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sustainable tourism economic development environment culture El Nido Nepal

Sustainable Tourism for Regional Development

July 12, 2017 | By Showroop Pokhrel

With local businesses, capital investments, and job market all depending on the tourism industry, the municipality of El Nido exemplifies how tourism could become a central instrument for regional development. But this economic prosperity comes with a cost. The booming tourism industry has taken a toll on the natural environment, wildlife, heritage and cultural values of El Nido, to the point of threatening their very existence. We have seen people going too far to make more profits, without realizing that their negative environmental impact has a feedback effect on the tourism industry. The root of the problem is the lack of strong, rigid local governance. With this problem in mind, our primary aim has been to instill a sense of ownership in El Nido among the people and establish the idea of sustainable tourism; that people, profit, and the environment are not mutually exclusive. As we march towards our second final project for the summer, the pressure is on to deliver and make this summer meaningful to the people who have invested their time and effort.

As we prepare for the sustainability summit, I’ve reflected on what our work here means to me. I applied for an internship specifically at El Nido Resorts because it reminds me of my home — Nepal. Like El Nido, Nepal is rich in its natural endowment and has a significant potential for growth in its tourism sector. Yet problems like lack of proper management regimes and deprived sense of ownership among people have plagued the industry. Kathmandu, the capital city, has seven UNESCO world heritage sites. Sadly, it is also the seventh most polluted city in the world. Mount Everest is overcrowded as people wait in queues to climb at certain places. The funds that the budget office allocates for tourism development never fully reach their destinations due to the lack of transparency and accountability among government units. These are the sort of problems El Nido faces. By helping El Nido tackle these problems, I am not only be contributing my part to the common good, but learning about what approaches work, what solutions are feasible, and getting a taste of policy making from the lens of tourism. I eventually hope to expand on what I have learned here to tackle the challenges we face in Nepal.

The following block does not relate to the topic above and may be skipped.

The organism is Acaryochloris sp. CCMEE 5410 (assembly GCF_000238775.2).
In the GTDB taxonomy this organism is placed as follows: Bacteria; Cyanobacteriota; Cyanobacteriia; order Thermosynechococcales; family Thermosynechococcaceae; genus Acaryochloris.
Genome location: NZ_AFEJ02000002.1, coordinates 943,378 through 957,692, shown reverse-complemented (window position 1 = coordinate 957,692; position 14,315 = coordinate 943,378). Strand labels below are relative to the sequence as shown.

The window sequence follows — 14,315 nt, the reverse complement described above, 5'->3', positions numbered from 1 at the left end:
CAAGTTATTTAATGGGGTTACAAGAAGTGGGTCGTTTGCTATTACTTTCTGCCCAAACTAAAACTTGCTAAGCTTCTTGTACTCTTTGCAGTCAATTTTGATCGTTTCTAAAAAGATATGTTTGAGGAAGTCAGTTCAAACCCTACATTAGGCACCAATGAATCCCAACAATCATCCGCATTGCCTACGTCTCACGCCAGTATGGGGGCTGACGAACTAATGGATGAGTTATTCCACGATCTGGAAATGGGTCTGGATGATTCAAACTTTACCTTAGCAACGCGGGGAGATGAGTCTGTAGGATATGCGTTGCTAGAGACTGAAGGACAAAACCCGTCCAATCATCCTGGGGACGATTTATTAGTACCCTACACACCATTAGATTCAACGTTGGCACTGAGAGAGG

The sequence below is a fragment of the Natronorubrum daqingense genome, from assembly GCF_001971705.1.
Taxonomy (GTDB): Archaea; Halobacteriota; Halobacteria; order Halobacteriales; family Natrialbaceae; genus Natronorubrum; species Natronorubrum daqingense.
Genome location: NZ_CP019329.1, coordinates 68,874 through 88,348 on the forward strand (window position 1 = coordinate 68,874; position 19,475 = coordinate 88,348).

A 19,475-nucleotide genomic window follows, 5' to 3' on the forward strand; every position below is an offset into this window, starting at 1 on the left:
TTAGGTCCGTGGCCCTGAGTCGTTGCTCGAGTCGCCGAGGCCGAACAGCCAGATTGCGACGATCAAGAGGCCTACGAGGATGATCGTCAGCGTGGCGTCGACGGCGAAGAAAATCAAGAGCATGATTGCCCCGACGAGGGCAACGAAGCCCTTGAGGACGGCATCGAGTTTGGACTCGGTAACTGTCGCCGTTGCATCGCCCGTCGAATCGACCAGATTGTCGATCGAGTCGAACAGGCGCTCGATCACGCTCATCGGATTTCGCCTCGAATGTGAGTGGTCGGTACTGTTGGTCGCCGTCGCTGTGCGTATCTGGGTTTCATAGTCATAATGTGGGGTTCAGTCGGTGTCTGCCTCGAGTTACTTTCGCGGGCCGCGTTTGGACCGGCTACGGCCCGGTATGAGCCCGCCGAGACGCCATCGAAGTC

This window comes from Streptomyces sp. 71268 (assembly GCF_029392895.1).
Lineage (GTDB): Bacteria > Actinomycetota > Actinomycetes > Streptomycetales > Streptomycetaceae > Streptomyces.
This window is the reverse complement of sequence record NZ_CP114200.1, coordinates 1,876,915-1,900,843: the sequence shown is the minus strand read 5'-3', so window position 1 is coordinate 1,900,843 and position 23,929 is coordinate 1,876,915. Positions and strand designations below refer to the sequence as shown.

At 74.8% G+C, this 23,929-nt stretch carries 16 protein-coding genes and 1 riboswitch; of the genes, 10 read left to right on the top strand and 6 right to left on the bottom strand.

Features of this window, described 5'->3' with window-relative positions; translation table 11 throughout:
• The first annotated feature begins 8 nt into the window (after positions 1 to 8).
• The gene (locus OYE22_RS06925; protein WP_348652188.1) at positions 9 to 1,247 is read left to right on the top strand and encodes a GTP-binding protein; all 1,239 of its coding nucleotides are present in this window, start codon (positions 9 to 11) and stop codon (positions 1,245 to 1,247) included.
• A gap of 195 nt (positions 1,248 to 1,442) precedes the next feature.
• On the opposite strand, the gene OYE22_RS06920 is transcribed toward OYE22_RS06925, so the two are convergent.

Although the political, environmental, and topographical differences between the two countries might not make my knowledge and experiences fully transferable, I hope to capitalize upon the similarities that these countries share as a platform to build upon my initiatives. Programs and policies to encourage people to adopt practices of sustainable tourism, waste management policies, ways to move towards more community based tourism, finding a balance between learning new cultures and promoting one’s own: these solutions depend more on people’s attitude than demographics. In Economics, we say that the best outcome is achieved if people in a group do what is best for themselves. My group is excited to see what solutions the people of El Nido come up with for themselves during the summit. Hopefully, it would be a framework on which I can build upon.

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